Frank Vincent (Frank Vincent Gattuso Jr.) has passed away at age 78. He is survived by his wife, Kathleen Vincent.
Vincent was one of those actors whose mere presence alone would allow him to hold his own on screen with acting giants such as Robert De Niro and Harvey Keitel; and with directors of the caliber of Martin Scorsese and Spike Lee. Sure, Vincent was known for playing a gangster in more than a handful of films (the man was born for it) but he would never allow himself to be typecast as only one particular type of "tough guy" and it showed in a number of roles that you might not expect from The Sopranos' Phil Leotardo.
Vincent started his acting career in 1976 with the low-budget crime film The Death Collector. Four years later, he would join his co-star Joe Pesci in Scorsese's Raging Bull, which would serve as the first of a number of collaborations between Vincent, Pesci, and De Niro that would also include his memorable turns as mobster Billy Batts in Goodfellas ("Go home and get your shine box!") and mobster Frankie Marino in Casino.
Though born in North Adams, Mass., Vincent always represented the tougher, more brutally romanticized aspects of living in and around New York City — even if the film was set in Las Vegas or Chicago…or the ocean. It's easy to only remember the mob movies because they were so damn fun, but Vincent brought his level of emotional grit and toughness to films as diverse as Do The Right Thing, The Pope of Greenwich Village and Shark Tale. For Vincent, it was always about trying something new and different, a willingness to play against expectations with projects that broke stereotypes; like the work he did in Nas's Street Dreams video or his guest appearance in an episode of Stargate: Atlantis.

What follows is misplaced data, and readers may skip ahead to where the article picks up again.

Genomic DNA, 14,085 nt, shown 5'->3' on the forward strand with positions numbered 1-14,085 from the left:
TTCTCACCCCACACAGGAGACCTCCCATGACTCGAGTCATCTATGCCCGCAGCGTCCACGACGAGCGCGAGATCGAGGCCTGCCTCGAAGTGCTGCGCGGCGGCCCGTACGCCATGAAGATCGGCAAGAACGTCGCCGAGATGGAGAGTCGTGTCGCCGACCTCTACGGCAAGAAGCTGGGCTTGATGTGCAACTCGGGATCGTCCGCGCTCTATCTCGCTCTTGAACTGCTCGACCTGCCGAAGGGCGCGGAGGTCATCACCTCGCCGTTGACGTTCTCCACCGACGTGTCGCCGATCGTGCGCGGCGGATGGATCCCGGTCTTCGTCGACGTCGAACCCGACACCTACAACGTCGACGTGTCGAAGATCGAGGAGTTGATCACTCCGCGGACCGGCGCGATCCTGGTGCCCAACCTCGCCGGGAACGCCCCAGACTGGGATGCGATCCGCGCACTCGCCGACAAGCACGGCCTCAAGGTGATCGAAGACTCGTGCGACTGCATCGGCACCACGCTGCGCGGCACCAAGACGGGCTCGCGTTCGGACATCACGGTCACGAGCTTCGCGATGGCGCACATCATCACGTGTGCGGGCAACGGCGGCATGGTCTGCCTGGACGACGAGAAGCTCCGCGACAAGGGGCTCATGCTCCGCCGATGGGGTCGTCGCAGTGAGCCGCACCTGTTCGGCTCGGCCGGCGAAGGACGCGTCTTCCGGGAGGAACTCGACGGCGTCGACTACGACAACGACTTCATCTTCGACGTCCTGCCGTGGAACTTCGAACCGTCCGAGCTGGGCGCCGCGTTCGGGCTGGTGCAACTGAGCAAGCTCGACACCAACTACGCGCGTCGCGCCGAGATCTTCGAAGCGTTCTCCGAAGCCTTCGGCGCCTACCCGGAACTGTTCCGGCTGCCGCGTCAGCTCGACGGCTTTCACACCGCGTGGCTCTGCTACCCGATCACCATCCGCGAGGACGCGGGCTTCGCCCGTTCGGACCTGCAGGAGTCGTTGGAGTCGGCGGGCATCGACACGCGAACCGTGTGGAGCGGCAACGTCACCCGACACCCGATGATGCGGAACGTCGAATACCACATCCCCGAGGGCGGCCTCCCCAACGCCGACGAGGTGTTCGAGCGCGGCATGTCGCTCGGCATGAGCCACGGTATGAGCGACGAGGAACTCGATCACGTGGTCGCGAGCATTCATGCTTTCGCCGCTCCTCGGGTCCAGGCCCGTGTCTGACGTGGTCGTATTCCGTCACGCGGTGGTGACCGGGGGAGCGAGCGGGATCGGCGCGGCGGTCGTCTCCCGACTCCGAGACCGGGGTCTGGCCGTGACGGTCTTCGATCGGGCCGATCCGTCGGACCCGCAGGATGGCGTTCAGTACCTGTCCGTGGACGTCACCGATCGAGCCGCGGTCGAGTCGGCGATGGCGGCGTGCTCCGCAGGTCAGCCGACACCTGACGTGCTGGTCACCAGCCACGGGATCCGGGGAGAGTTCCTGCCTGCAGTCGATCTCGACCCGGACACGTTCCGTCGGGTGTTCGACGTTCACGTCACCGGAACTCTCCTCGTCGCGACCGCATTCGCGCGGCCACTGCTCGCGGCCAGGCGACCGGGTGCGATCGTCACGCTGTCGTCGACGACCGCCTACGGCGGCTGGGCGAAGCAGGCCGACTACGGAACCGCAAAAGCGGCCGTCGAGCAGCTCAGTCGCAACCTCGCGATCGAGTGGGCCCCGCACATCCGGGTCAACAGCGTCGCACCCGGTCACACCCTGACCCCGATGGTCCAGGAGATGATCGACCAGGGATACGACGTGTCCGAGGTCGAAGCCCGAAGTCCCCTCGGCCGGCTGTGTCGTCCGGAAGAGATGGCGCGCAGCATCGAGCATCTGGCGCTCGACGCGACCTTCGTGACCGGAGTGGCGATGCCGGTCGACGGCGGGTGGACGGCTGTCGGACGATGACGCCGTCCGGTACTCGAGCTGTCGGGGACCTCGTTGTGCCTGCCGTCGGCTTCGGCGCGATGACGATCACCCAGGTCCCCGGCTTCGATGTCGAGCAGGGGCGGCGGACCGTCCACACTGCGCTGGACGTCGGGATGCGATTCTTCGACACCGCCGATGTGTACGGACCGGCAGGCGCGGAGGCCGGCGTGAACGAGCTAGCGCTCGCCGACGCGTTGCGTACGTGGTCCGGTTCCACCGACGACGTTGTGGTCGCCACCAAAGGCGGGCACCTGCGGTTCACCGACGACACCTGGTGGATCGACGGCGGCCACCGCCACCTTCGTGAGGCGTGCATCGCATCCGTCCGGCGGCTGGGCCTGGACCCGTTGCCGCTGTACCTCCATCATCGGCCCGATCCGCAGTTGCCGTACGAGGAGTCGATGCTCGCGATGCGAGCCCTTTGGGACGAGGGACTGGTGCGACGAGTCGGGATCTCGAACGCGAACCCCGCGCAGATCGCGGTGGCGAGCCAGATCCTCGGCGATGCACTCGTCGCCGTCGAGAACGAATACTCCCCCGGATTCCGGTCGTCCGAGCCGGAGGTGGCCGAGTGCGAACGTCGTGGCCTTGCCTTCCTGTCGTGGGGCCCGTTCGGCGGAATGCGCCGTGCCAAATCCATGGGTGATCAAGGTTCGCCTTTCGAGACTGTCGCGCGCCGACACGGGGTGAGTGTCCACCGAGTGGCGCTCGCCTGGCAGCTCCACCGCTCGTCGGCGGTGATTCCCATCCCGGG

And you would think for a man closer to 80 than ever before that he would take some time to relax and slow things down a little, but that wouldn't be Vincent's style. At the time of his death, he had just finished his turn as Jon Gabagooli on Adult Swim's righteously subversive animated series Mr. Pickles; and started pre-production on three film projects: Asbury Park, Sarah Q, and The Italy Boys.
Vincent died due to complications from an emergency heart surgery stemming from a heart attack. Director John Gallagher, who worked with Vincent on both Street Hunter and The Deli, took to Facebook to share the tragic news:
"You establish a technique on how to develop characters. Everyone does it their own way, and that's what makes it fun."